• We need diverse books. And the “We Need Diverse Books” campaign needs your help. The team of authors behind the campaign to promote and encourage greater diversity within literature has launched an Indiegogo campaign to raise funds for upcoming projects. Among the proposed projects are bringing the campaign (and, of course, the diverse books) to disadvantaged schools as well as establishing the Walter Dean Myers Award and Grant program, in memory of Myers, who died earlier this year.
  • Halloween is all about villains and for Harry Potter, Voldemort wasn’t the only bad guy around. Ministry goon and teacher-from-hell Dolores Umbridge certainly gave Harry plenty to oppose, and she remains a character we all love to hate. So naturally, J.K. Rowling is writing a new Umbridge story for Pottermore. Posted yesterday for the creepiest day of the year, Rowling’s 1,700-word story provides new details about ol’ Dolores as well as first-person “reflections.” (Between you and me, given her opinions on Muggles and Muggle-borns, I don’t think I want her reflecting on anything!) Given Rowling’s tendency to write short pieces for secondary characters, who would you like to see her tackle next?
  • As a general rule, never believe anything on the Internet without backup confirmation. That also applies to Game of Thrones rumors, which can sometimes fly faster than a speeding bullet. With filming for the fifth season already underway, GoT fans can’t help but speculate about what might happen (even if they could just pick up the books, but I digress). Thankfully, Entertainment Weekly has posted a helpful list of debunked season 5 rumors, deftly separating fact from fiction. (Case in point: Lady Stoneheart’s not showing up. Let it go, people!) Number 8 is especially illuminating, because of course fans want more episodes, but given the sheer amount of work already invested in the 10 episodes we do get? The writers and crew do need to see their families sometimes!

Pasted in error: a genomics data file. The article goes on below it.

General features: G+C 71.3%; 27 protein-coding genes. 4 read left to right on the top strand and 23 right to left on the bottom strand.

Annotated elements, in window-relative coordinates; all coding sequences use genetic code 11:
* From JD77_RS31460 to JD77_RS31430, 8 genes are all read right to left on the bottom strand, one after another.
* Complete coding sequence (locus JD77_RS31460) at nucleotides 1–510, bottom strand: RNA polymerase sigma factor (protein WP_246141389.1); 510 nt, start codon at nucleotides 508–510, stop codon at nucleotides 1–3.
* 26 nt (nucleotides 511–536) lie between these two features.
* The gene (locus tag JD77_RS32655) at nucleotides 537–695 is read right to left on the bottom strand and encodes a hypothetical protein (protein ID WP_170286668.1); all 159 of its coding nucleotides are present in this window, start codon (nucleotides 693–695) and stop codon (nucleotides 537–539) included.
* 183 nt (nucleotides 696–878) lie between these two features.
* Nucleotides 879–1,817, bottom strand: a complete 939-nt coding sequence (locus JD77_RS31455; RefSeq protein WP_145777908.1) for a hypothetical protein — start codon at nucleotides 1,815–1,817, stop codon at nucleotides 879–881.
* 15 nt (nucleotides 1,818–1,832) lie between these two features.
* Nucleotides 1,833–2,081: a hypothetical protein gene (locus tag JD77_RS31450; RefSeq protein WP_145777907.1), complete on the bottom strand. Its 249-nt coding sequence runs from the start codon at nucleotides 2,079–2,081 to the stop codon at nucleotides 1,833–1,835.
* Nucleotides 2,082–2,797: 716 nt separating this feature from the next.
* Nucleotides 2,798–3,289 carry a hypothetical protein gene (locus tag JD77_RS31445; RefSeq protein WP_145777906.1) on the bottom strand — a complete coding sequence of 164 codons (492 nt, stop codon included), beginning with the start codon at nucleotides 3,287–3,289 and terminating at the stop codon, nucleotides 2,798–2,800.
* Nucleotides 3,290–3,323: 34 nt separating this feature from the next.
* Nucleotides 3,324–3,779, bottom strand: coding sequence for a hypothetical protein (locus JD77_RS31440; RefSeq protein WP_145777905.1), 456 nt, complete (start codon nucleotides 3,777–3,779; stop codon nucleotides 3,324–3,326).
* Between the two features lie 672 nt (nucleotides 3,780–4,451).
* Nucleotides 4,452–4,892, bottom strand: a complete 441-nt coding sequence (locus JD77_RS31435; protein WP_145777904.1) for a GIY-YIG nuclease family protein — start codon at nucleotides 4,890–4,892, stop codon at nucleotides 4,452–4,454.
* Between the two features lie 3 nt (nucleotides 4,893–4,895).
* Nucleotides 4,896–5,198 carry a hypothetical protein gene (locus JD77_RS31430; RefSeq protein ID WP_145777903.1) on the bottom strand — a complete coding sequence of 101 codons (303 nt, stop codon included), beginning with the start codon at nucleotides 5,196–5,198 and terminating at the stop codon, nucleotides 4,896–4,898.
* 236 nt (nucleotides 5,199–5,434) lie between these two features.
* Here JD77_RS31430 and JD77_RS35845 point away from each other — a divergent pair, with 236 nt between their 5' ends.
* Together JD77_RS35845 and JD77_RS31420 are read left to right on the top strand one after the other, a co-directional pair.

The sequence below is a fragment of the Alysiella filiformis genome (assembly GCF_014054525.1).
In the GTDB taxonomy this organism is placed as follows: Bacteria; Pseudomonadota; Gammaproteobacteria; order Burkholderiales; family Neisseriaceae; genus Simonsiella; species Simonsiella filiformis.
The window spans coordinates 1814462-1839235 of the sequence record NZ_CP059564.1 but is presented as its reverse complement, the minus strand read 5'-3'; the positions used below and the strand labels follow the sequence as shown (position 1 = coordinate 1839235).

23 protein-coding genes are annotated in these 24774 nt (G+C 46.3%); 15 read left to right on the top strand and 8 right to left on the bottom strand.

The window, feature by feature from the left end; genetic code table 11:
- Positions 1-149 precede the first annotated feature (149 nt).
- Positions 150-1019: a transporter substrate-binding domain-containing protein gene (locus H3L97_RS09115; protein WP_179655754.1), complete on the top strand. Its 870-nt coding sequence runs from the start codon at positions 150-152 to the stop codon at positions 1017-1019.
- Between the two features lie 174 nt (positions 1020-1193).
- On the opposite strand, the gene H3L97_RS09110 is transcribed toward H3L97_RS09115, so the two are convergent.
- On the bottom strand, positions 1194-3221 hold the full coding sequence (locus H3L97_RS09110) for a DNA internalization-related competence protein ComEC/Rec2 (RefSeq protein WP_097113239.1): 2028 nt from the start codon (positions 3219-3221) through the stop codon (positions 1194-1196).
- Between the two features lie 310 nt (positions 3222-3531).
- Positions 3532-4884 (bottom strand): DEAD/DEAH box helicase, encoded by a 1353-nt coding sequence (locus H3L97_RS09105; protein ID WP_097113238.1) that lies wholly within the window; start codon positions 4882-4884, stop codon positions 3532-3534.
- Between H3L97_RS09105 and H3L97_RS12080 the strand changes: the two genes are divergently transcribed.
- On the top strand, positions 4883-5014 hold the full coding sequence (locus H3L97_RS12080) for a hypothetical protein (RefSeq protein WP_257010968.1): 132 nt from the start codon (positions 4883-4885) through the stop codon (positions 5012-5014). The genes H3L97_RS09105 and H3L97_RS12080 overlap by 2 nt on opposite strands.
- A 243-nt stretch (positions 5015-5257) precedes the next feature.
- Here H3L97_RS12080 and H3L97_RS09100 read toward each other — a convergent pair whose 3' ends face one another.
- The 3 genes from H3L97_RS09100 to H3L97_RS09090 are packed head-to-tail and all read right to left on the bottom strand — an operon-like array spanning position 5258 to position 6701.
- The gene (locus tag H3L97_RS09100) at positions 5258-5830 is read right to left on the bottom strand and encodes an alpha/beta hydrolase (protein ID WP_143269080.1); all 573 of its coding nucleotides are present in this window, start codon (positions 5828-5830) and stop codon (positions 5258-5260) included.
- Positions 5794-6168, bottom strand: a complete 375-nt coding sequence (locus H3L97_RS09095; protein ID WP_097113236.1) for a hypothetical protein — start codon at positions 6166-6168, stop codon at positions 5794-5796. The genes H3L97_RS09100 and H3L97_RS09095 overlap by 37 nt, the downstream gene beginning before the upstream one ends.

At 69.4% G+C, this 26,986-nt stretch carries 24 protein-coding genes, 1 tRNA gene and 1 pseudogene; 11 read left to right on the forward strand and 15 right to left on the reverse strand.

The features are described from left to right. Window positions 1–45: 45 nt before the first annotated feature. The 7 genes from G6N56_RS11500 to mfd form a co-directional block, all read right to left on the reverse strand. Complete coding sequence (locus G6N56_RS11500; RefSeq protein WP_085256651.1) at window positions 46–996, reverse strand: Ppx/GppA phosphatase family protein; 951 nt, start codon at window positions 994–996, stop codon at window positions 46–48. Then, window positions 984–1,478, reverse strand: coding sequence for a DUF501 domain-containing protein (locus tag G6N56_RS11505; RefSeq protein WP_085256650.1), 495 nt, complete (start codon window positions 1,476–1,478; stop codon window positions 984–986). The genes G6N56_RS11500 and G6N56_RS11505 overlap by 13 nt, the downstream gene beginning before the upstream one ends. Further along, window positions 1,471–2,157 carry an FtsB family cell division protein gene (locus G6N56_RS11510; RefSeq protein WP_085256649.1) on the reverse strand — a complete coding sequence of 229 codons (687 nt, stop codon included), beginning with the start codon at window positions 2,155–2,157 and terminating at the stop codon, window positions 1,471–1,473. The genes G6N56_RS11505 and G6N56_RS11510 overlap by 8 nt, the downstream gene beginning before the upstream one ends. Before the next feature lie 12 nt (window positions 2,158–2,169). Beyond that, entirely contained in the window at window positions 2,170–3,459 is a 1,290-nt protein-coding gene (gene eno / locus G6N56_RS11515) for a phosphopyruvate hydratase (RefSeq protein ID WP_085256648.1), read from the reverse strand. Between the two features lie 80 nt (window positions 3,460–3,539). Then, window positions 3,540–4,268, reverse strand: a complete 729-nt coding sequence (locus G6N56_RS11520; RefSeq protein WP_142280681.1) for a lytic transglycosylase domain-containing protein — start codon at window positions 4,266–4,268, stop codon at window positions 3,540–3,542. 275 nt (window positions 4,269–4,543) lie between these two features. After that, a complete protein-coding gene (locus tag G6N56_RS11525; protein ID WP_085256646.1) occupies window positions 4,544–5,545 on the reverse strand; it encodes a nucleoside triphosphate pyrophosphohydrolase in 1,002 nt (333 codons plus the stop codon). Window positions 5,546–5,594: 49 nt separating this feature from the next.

• Two trailers in, and I already dislike President Coin. Which is as it should be. Another trailer for the upcoming Mockingjay Part 1 movie made its way around the Internets in the last few weeks. This trailer features Katniss returning to the now-destroyed District 12, with Coin and Heavensbee providing the voice-over, pondering Katniss’ state of mind (which, going by the book, I thought was pretty darn good considering all she had been through). As a bonus, the creepy white roses are back! Mockingjay will arrive in movie theaters later this month. (And – hey look – the final trailer, too!)
  • In the US, Masterpiece Theater fans are finally getting to see the BBC adaptation of P.D. James’ Death Comes to Pemberley. In honor of the latest revision, sequel and/or general adaptation of Jane Austen’s most beloved novel, Entertainment Weekly has ranked 13 Pride and Prejudice versions, from the truly great (the 1995 mini series with THE definitive Darcy, Colin Firth) to the truly terrible (that statue of Colin-as-Darcy in Hyde Park was a little weird). I do object to EW’s low ranking of the BBC version of Death Comes to Pemberley – it may not stand up to some of the others, but it’s leagues ahead of the book, which I found quite dull. What do you think?
  • And since we’re on the subject of Pride and Prejudice, how about a first look at the film version of (god help us all) Pride and Prejudice and Zombies? Thanks to Entertainment Weekly, we can now see exactly how bad-ass the Bennet sisters really are. Meanwhile, Jane Austen is rolling over in her grave.

As always, happy reading.